TrueHoop: Kobe Bryany
Posted by Kevin Arnovitz
The Orlando Magic have endured their share of shaky runs this postseason. They coughed up an 18-point lead with less than a minute remaining in the third quarter to lose their playoff opener. They were painfully close to taking a 3-2 series lead home to Orlando when they led by 10 points with fewer than five minutes remaining in Game 4 of their conference semifinal against Boston, but faltered down the stretch. For sheer drama, those late-game meltdowns were spectacular, but the run that proved to be fatal was the 16-0 run they surrendered to the Lakers in the second quarter of Game 5 Sunday night.
Orlando looked sharp over the first quarter and a half of the game. We witnessed two of the best offensive minutes of Dwight Howard's career to start the second quarter. He showed us a baby dream shake, then a graceful spinning dribble move for an easy layup. The Magic executed on one of their patented reversals to get Mickael Pietrus a nice look from 15 feet, and scored their 40th point at the 7:11 mark of the second quarter.
Trevor Ariza had two 3-pointers, to be exact, during the Lakers' decisive 16-0 spurt in the second quarter. (Elsa/NBAE via Getty Images)
The Magic's fluid offensive attack was masking some of their defensive shortcomings -- lazy pick-and-roll defense [Rashard Lewis, 1st, quarter, 10:01; Hedo Turkoglu, 1st quarter, 4:21], problems on the weak side glass, [1st quarter, 6:45], passive perimeter D [Courtney Lee, 1st quarter, 4:48]. Most notably, though, Orlando doubled Kobe Bryant very liberally in the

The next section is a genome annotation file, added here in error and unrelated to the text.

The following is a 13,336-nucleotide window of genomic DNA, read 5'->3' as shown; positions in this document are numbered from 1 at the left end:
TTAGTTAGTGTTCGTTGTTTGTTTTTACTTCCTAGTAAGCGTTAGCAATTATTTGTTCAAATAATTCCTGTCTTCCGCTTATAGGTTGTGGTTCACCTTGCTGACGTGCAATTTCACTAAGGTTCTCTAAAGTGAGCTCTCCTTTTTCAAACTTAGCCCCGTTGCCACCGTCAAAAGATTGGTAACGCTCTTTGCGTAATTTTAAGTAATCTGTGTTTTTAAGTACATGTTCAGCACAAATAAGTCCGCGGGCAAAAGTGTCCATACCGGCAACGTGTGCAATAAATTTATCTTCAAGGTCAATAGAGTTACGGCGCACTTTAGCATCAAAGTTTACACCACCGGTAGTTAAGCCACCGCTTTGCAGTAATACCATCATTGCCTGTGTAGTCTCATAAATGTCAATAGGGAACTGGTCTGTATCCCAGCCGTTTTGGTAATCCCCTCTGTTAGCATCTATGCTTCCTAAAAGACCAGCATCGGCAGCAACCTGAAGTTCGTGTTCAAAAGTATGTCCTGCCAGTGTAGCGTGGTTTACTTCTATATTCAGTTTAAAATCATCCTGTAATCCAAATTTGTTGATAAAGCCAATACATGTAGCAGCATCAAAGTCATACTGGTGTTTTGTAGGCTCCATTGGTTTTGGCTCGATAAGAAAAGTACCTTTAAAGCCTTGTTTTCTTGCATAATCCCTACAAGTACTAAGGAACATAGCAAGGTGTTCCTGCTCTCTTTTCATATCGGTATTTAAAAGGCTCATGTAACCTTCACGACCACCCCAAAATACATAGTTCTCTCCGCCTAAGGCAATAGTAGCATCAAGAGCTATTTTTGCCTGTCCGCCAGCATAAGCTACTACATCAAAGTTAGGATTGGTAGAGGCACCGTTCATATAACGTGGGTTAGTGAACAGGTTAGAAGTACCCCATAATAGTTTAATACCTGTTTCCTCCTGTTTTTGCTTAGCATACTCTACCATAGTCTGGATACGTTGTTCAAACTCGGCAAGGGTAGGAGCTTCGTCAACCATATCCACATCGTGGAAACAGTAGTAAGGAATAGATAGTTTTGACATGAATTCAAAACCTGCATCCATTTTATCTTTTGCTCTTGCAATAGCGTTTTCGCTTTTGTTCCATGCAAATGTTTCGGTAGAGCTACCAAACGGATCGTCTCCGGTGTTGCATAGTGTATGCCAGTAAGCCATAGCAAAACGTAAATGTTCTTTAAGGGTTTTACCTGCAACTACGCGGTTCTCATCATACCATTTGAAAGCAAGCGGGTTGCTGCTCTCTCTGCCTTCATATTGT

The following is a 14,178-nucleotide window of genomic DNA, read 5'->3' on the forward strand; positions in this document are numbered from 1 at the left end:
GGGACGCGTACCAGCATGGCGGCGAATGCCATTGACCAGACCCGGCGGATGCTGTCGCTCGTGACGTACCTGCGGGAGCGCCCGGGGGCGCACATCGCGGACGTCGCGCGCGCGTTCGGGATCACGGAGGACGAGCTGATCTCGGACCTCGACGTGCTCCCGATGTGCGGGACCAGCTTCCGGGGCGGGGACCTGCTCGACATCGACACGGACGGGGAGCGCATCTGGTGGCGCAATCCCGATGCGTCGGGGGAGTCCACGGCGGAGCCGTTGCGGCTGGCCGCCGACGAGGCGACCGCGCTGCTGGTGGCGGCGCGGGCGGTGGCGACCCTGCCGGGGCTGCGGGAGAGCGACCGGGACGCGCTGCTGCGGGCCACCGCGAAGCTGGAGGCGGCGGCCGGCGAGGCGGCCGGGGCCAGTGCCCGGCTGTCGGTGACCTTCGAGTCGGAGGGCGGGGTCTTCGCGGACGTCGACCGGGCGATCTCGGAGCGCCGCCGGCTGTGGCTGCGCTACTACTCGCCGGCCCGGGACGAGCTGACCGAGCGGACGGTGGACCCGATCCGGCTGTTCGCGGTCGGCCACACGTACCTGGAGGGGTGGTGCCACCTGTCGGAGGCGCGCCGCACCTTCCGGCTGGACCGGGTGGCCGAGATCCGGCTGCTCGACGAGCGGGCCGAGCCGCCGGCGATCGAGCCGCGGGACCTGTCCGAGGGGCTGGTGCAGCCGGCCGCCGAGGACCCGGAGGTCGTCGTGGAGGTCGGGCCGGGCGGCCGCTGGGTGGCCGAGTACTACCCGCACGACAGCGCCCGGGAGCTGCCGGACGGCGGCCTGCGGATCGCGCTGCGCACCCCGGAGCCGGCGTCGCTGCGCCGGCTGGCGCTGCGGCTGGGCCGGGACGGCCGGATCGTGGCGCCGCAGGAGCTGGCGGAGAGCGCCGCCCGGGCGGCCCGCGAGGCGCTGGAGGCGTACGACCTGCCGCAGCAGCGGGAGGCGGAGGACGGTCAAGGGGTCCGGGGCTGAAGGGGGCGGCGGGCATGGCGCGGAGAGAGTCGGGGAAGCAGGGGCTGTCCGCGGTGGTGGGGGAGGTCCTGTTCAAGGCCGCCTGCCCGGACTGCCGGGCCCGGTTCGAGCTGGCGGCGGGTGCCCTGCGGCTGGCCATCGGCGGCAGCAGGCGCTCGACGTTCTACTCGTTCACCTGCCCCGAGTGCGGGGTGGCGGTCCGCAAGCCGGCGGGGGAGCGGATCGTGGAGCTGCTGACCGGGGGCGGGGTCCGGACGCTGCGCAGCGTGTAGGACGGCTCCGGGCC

first half. The Magic paid for it when Bryant kicked a quick pass over to a Trevor Ariza drive at the 3-minute mark of the first quarter. Ariza had an easy path to the basket and was fouled on his short attempt by Howard.
It was this type of overcompensation by Orlando that ignited the Lakers, and gave them nine of their first 11 points of their spurt:
- [2nd quarter, 5:54 mark] The Lakers ran out in transition, but after the Magic raced back, Derek Fisher reset. Though the Magic did a generally good job of recovering in transition, neither of their wings were able to spell Rafer Alston. Bryant smelled blood, and immediately posted up Alston on the right block. That's where Fisher's pass went.
That Alston needed help was obvious. The question was, where should it come from? Pietrus had some distance to cover from the right corner, but it was a manageable commute. Instead, Turkoglu raced over from Fisher, leaving Game 4's hero wide open for a 3-pointer (good). Rashard Lewis could've rotated up, but the price would've been Lamar Odom at 18 feet.